There is a very good discussion and figures of the human ethmoid at Dept of Anth: Ethmoid Page, from which the image at left is derived. ATW 010622.
The cribiform plate of the ethmoid is apparently a linguistic redundancy, since both terms refer to the sieve-like nature of the braincase at the roof of the nasal cavity. The structure seems to have been first noted by the Roman physician Galen who, like many physicians, was an acute observer but sometimes a defective reasoner. Galen believed that nasal mucous represented the drainage of excess matter from the brain through the cribiform.
In fact, the flow of information is the other way. The sieve-like holes in the cribiform permit the axons of olfactory receptor neurons in the nasal mucosa to synapse directly with the mitral neurons in the olfactory bulbs. The axons of the mitral cells make up the first cranial ("olfactory") nerve. However, the olfactory bulb is somewhat more than a nerve terminus and contains a rather complex neural structure of its own. Limbic System.
How the other neural inhabitants of the olfactory bulb affect the sensory function is not clear, but certainly some substantial information processing occurs even at this level. The olfactory bulb is organized into perhaps two thousand small glomeruli. According to some sources, each glomerulus is believed to be specialized around one or a few specific smells. According to another, the glomeruli are presumed to be redundant, with the response of each encoded in a sort of 24-bit binary code, corresponding to some 16 million different smells. Both explanations seem somewhat simplistic. The nasal epithelium also contains more mundane receptors sensitive to temperature and pressure. However, these do not communicate with the brain via the specialized olfactory glomeruli, but rather through the trigeminal (Vth) nerve. ATW 010622.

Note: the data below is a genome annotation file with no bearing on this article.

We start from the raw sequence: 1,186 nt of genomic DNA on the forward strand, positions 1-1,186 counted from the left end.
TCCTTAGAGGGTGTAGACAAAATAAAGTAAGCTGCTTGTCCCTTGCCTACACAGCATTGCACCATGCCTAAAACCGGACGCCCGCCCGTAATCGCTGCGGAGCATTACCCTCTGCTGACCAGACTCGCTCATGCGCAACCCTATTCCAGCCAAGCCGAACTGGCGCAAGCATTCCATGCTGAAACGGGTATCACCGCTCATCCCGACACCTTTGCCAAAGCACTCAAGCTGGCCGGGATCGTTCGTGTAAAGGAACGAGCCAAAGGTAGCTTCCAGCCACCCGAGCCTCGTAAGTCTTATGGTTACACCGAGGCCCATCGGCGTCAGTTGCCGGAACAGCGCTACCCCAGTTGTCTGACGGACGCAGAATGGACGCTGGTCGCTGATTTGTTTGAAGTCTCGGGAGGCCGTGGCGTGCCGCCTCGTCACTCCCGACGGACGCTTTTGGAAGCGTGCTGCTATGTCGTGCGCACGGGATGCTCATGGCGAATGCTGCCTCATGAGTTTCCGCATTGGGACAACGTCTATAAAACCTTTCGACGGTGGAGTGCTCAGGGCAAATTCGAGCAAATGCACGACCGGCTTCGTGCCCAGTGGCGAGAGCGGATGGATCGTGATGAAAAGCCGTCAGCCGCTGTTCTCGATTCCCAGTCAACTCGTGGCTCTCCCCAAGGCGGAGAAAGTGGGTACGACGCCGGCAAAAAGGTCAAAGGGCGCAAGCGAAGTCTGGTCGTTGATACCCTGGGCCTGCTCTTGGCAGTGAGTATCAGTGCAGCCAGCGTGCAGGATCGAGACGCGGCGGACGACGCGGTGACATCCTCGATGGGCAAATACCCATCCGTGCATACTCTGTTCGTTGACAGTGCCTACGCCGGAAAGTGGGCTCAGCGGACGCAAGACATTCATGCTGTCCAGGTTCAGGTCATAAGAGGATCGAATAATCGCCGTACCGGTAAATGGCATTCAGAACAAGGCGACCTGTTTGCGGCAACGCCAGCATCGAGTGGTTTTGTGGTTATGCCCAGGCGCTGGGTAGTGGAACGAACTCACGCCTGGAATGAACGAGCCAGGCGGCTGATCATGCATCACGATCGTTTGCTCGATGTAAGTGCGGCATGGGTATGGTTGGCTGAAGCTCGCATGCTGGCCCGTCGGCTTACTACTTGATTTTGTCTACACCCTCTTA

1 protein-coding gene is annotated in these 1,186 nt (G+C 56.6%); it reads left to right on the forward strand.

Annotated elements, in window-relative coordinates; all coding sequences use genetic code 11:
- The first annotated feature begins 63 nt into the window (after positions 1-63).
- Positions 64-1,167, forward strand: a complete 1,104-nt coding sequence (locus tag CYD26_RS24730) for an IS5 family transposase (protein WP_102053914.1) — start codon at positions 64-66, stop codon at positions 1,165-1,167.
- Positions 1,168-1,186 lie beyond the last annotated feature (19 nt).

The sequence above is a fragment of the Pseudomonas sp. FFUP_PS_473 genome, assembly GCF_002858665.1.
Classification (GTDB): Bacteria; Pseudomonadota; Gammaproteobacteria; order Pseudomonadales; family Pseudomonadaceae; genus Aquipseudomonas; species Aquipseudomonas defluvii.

This manifestation of the ethmoid has received considerable attention since John Ruben and co-workers argued that turbinals (to pick one of the three names by which these structures are known), or their functional equivalents, are more or less indispensable for endothermic animals. See, e.g., Ruben et al. (1997). Since non-avian dinosaurs are seem to lack ossified turbinals, or even the enlarged nasal cavities necessary to contain them, the inference was that these dinosaurs were not endothermic. Others have argued that the lack of ossified turbinals is meaningless and that the volume of the nasal cavity is larger than Ruben had supposed. Much has been written on this topic by both capable students of physiology and serious scholars of the Dinosauria. We cannot count ourselves among the number of either company. Consequently, we have nothing to contribute to this debate, although we will touch on some its parameters.
The turbinals are often described as "scroll-like," although that phrase does poor justice to their complexity and variety.See image at right from Will's Skull Page (used with permission). Some very high-quality images and notes on the mammalian system may be found at nasal. They are, in any event, very thin and delicate bones of great complexity. Frequently, they are not bones at all, but unossified cartilage covered with a thin sheet of epithelium. At least in mammals, turbinals come in at least two functional varieties. The ethmoturbinals are associated with the cribiform plate. They are covered with olfactory epithelium. Primarily, they serve to increase the surface area over which olfactory receptor neurons can come in contact with respiratory air. These olfactory receptor nerves then synapse with the mitral cells of the olfactory lobes through the cribiform plate in the manner described above. Some very high-quality images and notes on the mammalian system may be found at nasal.